You have to remember that the Falcons donor car is a taxi.
Oh and that engine in FPV form produces 310kw and 565nm. Futhermore 100% of that torque is delivered from 1950rpm all the way to 5500. (You really don't want to race one at the lights)
Not bad for a 1960's design. http://www.fpv.com.au/f6_showroom/f6
Hey I love that ambo, what's the fuel economy like?
Sure, big torque numbers are great when you're trying to cut the best 60 foot times possible. That is... *IF* the car's weight + tire section width (i.e. - "traction"), and driveline can translate that power into forward motion. Again, this advantage favors the typical "I-only-race-in-straight-lines" crowd.
Different theory is applied to road course/autocross, or even your local canyon roads. When cornering G's put a vehicles tires at their lateral grip limit (more importantly, the outside tires), I believe a different power curve is beneficial. Specifically, the relation between the torque and horsepower curves. In the mentioned scenario, an abundance of torque when the throttle plate(s) are anything above partially opened (i.e. - maintaining or increasing speed/power delivery through the supposed corner) has the capability of completely overloading the outside tires' grip, inherently either slowing the vehicle by means of a loss of traction, or breaking the entire vehicle free (again, by means of a loss of traction.)
If the torque curve can be kept below the horsepower curve (or HP curve above TQ curve, whichever you prefer), the theory is that mechanical traction can be maintained while the throttle plate(s) are either holding engine power at a steady state (maintain speed/power delivery) or increasing engine power (powering out of supposed corner). A few entities have coined the term "auto-magic traction control". DSPORT tends to be a big proponent of this phenominon.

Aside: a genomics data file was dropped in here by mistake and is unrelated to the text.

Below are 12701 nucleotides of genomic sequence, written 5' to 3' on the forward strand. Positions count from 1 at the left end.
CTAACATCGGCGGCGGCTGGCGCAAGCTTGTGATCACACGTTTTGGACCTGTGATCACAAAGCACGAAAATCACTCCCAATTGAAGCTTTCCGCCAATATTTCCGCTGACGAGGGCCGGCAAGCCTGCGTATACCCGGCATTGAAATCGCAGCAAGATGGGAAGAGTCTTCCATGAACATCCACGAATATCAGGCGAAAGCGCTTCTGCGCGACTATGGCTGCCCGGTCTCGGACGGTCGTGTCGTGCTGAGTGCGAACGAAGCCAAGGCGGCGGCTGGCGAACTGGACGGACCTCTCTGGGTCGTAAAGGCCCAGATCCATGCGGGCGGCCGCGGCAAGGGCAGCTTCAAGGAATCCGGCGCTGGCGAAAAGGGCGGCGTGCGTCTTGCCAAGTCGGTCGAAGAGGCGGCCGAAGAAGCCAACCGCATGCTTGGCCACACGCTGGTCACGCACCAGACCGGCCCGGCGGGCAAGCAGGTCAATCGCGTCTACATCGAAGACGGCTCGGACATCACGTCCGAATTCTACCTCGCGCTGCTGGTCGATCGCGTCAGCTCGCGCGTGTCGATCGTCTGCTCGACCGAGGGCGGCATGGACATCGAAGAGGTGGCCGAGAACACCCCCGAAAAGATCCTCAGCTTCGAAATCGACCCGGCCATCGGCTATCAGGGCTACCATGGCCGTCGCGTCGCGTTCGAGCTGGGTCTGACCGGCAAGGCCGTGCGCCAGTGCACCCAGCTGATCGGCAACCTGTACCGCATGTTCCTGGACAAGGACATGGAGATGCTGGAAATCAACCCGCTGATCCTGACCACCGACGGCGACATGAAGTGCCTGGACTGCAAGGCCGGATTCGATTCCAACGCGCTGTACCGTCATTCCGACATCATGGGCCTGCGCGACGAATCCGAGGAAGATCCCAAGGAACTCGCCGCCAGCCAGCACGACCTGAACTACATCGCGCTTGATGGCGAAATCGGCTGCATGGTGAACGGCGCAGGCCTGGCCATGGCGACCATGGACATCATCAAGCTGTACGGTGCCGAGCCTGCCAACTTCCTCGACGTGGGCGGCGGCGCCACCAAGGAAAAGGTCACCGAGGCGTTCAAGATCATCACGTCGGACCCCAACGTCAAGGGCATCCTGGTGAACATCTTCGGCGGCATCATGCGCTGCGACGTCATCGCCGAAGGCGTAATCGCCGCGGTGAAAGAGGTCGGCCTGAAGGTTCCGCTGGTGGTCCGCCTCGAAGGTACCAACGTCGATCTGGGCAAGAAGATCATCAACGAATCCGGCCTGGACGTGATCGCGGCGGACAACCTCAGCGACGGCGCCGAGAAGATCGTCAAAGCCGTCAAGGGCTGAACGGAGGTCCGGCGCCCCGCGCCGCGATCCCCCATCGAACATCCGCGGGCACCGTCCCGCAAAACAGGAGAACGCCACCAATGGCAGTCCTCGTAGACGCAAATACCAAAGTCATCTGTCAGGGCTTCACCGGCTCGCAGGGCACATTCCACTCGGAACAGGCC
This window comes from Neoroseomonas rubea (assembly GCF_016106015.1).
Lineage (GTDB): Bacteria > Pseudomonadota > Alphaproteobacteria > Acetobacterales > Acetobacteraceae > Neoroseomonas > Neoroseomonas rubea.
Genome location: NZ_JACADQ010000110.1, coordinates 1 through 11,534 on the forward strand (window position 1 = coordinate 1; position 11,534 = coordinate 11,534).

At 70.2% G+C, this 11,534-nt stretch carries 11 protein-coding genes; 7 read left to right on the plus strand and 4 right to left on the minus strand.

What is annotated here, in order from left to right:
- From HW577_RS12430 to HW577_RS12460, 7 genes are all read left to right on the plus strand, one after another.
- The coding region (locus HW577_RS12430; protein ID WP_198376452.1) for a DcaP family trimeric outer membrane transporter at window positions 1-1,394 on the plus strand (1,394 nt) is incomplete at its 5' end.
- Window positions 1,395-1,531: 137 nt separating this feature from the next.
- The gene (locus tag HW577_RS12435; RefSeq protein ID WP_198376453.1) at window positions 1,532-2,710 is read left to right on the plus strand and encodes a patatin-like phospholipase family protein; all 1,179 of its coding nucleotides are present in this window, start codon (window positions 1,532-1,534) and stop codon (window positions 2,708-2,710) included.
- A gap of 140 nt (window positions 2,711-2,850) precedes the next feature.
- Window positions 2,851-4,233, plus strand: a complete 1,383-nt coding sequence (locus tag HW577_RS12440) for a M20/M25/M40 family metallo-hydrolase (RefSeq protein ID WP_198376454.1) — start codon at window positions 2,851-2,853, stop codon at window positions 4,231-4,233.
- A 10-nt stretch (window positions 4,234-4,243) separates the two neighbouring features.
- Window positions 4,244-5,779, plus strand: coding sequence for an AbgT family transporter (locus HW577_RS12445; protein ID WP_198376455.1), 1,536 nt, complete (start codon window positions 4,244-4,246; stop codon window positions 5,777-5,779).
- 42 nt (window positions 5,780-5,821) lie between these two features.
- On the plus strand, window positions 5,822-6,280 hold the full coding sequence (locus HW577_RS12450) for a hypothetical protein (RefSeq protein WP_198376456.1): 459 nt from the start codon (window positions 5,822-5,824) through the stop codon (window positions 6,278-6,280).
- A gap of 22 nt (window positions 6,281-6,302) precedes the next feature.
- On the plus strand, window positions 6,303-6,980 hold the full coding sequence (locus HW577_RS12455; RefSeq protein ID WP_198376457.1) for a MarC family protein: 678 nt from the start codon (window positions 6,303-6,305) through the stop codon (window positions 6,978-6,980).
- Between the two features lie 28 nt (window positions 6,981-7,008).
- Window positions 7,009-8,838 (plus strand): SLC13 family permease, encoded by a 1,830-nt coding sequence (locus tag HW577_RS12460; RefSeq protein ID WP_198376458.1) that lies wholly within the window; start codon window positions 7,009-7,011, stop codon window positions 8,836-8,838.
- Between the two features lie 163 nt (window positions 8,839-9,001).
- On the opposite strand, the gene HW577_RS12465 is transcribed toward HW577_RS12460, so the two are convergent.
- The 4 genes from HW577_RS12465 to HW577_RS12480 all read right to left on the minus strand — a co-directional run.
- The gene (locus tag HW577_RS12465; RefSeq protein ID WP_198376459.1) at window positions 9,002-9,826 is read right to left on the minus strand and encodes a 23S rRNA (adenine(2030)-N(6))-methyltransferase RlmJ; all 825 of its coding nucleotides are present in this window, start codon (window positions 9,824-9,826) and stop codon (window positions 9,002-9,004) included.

Knowing this, I tend to believe this is why Honda engines have the characteristics of low-friction, high RPM (eg. low-torque/high-horsepower), along with transmissions geared to keep the HP curve above TQ curve upon gear changes. (Can't speak on the more civilized "Eco focused" powertrains Honda produces.)
For example, a Honda K20Z3 (albiet, supercharged):
A Chevy Nova 406ci Dart:
Taken from here: http://www.superchevy.com/technical/eng ... ewall.html
If you believe the theory, the Dart *may* very well be fun, but it would sure as hell be a handful, and likely produce slower lap times, all else being equal.
And the "ambo" (lambo?)... I dunno. Don't own one. Numbers alone indicate "sh*tty". I do however own the K20 powered car above, an S13 (Nissan 240sx), and an Acura NSX - Fuel economy is great in all of em
And they T.U.R.N.!